Nov. 17, 2003 – "Be a man" was the message that Judge Joe Brown brought to a packed auditorium of young males at Charlotte Amalie High School on Monday.
Men "have got to be in charge and assume the leadership function," the host of the syndicated "Judge Joe Brown" television show told the youths. "We want the ladies to respect us."
"It is 3 a.m.," Brown said as he launched into a scenario. "There is a crash downstairs. Your lady leans to you and says 'Baby, there is something downstairs.'" And, Brown said, "That is your job, to sacrifice yourself for the right cause."
The former Memphis, Tennessee, judge who has had his TV show since 1998 spoke candidly about problems facing young men today, such as jail, drugs, poverty and fatherhood, while referencing historical circumstances that he said caused many of them.
He warned the few adult women in the room to be prepared for an aggressive presentation geared toward his male audience.
"They try to get you to be a fool," he told the young men. And he warned that by their senior year of high school, many of them would be gone — "dead, wasted or in the penitentiary." And, he added, one out of five of them would be dead by the age of 30 "because of somebody that looks like you."
Brown told the students that many of his childhood friends are dead. One difference for those who made it, he said, was that they decided to change their lives.
"We need your help," he said. "You need to change it. I'm too old for it now."
He also asked the youths: "Do you like having 13 to 15 year old girls determining how you live?"
Many young mothers who "don't know much" at the age of 13 to 15 indirectly through conversations with other young women send their sons the message that they are not worth much, Brown said, and this influences the minds of many young males.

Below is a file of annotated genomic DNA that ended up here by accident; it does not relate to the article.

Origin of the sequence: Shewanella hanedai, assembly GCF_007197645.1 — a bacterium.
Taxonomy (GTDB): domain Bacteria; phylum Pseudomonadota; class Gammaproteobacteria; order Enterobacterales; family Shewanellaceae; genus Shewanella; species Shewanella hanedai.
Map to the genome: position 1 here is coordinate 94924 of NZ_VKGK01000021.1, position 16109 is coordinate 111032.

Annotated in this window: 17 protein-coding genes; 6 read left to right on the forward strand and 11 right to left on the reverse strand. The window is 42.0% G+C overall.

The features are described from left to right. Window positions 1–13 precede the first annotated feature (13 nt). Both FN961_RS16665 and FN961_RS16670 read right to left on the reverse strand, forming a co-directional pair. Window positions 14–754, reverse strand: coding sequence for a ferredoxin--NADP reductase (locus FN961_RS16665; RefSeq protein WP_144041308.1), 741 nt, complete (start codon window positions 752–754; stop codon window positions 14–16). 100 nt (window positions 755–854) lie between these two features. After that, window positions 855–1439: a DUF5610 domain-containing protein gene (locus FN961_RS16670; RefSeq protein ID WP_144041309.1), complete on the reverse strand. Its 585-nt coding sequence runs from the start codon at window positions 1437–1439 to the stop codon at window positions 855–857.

According to Brown, the only image of raw masculinity that many young men see is hip hop.
He asked how many of the students would like a nice car. All raised their hands. He told them they could wind up making payments for 60 months to realize that dream. Then he encouraged the students to make a 24-month lease to themselves by looking into their books every day and making a payment on themselves.
"Be righteous, be straight up, and it will all come to you," he said.
Brown urged the students to read "everything," to seek an understanding of the past to guide them through their future, and to learn so that they can lead and be remembered for what they have done when they are gone.
After the presentation of one and a half hours, many of the students stayed in the auditorium to talk with Brown during their lunch break.
"He showed us we need more men in this world to handle the business of family," Angel Polanco, a CAHS senior, said.
"You don't have to be a thug to be a man," Listar Henry, a freshman, said.
"I would bet anything that not one young man will go to jail," Sen. Emmett Hansen, said of the students in the audience. Hansen, who arranged for Brown's appearances in the territory, told the youths he wants them to know it is cooler to walk with school books than with a Glock, a brand of handgun.
Brown was the first African-American prosecutor in Memphis, Tennessee, and also directed the Memphis Public Defender's Office. On the Memphis bench he gained national attention when he reopened the trial of James Earl Ray for the assassination of Martin Luther King Jr.
From his morning visit to CAHS, Brown went at Ivanna Eudora Kean High School, where he was to speak Monday afternoon. On Tuesday, he is to be a guest on the "Topp Talk" show on WVWI Radio at 10 a.m. and on Amos Carty's "Talk 2" show on TV2 at 7:45 p.m.. On Wednesday, he will speak at Central High School at 9:30 a.m. and at Education Complex at 11:30 a.m. On Thursday, he's to guest on Radio Latino 98 on St. Croix at 8 a.m. and appear on the WTJX-TV program "Topics" out of St. Croix at 7:30 p.m.
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